Legislative efforts underway to curb revenue sources for Missouri schools
Members of the state senate are planning to curb revenue sources for UMKC and other Missouri colleges and universities.
Sunday marked the would-be effective date for Senate bill 200, proscribing a state educational institution from issuing revenue bonds or incurring debt for the payment of revenue bonds from any source.
Though the bill was previously tabled and is not yet law, it proves the effort is underway to decrease potential sources of leverage for colleges and universities.
Revenue for UMKC – and the entire UM system – predominately derives from three sources: operations, auxiliary enterprises, and grants and contracts.
Consisting mostly of tuition fees and state appropriations, operations account for more than 70 percent of UMKC’s revenue.
In recent years, income streams for colleges and universities have been progressively sluggish; the introduction of SB 200 and fears of a double-dip recession suggest the trend will likely continue.
The state’s 2011 fiscal year budget request for four-year colleges and universities decreased 4 percent from the previous year, and Democratic Governor Jay Nixon’s recommendation was twice as much.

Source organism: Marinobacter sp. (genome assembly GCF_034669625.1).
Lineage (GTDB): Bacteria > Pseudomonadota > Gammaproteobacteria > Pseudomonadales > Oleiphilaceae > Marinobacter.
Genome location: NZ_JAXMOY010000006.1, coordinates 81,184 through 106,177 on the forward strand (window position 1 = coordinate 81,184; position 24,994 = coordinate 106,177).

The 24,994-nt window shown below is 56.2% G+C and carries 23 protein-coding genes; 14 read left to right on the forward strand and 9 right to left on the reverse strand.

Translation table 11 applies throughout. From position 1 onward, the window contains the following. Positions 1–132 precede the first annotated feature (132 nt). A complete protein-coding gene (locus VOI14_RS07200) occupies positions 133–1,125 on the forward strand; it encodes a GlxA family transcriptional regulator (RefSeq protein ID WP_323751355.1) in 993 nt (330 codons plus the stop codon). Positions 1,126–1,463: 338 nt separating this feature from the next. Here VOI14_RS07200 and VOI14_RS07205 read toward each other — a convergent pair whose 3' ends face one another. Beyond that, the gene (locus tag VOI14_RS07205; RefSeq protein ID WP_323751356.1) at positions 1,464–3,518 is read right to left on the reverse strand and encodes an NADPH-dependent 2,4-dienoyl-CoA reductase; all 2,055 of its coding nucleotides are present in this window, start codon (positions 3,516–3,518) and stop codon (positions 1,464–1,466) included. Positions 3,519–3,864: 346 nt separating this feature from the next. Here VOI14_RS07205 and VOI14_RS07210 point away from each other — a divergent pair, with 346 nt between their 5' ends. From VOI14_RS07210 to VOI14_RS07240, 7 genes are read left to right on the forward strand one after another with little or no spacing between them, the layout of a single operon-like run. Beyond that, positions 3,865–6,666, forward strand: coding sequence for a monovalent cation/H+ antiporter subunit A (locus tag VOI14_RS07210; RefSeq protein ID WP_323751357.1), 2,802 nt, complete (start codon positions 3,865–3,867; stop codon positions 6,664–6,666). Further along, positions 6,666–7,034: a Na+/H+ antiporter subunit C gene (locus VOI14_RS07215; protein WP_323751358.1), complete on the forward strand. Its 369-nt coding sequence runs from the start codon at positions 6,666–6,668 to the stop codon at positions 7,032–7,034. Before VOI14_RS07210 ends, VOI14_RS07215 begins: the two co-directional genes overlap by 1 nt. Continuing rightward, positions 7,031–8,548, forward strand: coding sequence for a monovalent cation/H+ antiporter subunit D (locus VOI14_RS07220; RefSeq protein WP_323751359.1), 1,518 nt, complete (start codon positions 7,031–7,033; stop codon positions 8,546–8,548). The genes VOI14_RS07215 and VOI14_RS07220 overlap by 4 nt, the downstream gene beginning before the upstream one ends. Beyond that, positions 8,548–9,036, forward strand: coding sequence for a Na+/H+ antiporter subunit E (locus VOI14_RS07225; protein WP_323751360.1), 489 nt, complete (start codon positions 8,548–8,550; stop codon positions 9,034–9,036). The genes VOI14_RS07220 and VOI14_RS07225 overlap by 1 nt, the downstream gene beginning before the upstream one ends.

Nationally, the federal administration is expected to freeze relief to public universities, after a vote earlier this month that raised the federal debt ceiling and subsequent Congressional support for a balanced budget amendment to the U.S. Constitution.
Bonds are traditionally a way to subsidize lost income sources for investment and debt repayment.
SB 200 explicitly states: “The Authority may only approve the issuance of revenue bonds … when the following conditions are met: the authority has evaluated the ability of the institution to increase tuition and fees and finds no impediment for the payment of bonds or repayment of the loan,” or “the institution has already put in place a tuition or fee increase.”
The bill would legally bind debt financing to tuition fees.
Earlier this year, the Board of Curators approved a 5 percent tuition increase at UMKC, beginning in the summer semester ‘11.
The increase highlights constraints and shortfalls within the finance department.
“This tuition proposal is well beyond the increase in the cost of living allowed by statute,” Governor Nixon acknowledged. “Universities should look first at achieving every efficiency in their operations before taking this type of action that affects families’ ability to pay for higher education.”
Currently, tuition fees remain one lasting option for administrators to repair budget gaps and fund special projects.
A few projects, part of UMKC’s Master Plan at masterplan.umkc.edu, label “debt’’ as a source of funding, including a new Miller Nichols Library parking structure, Interactive Learning Center Addition, and Conservatory of Music and Dance.
The Board of Curators also met recently at the Hyatt in downtown Kansas City to discuss the approval of debt financing for a Student Success Center in the University Center.
Many loans already come from state organizations, such as the Missouri Development Finance Board, Missouri Health and Educational Facilities Authority, Missouri Housing Development Commission and the Environmental Improvement and Energy Resources Authority, which SB 200 seeks to forbid.
Senator Jason Crowell (R), sponsor of the bill, was not available for comment, as the Senate is adjourned for recess.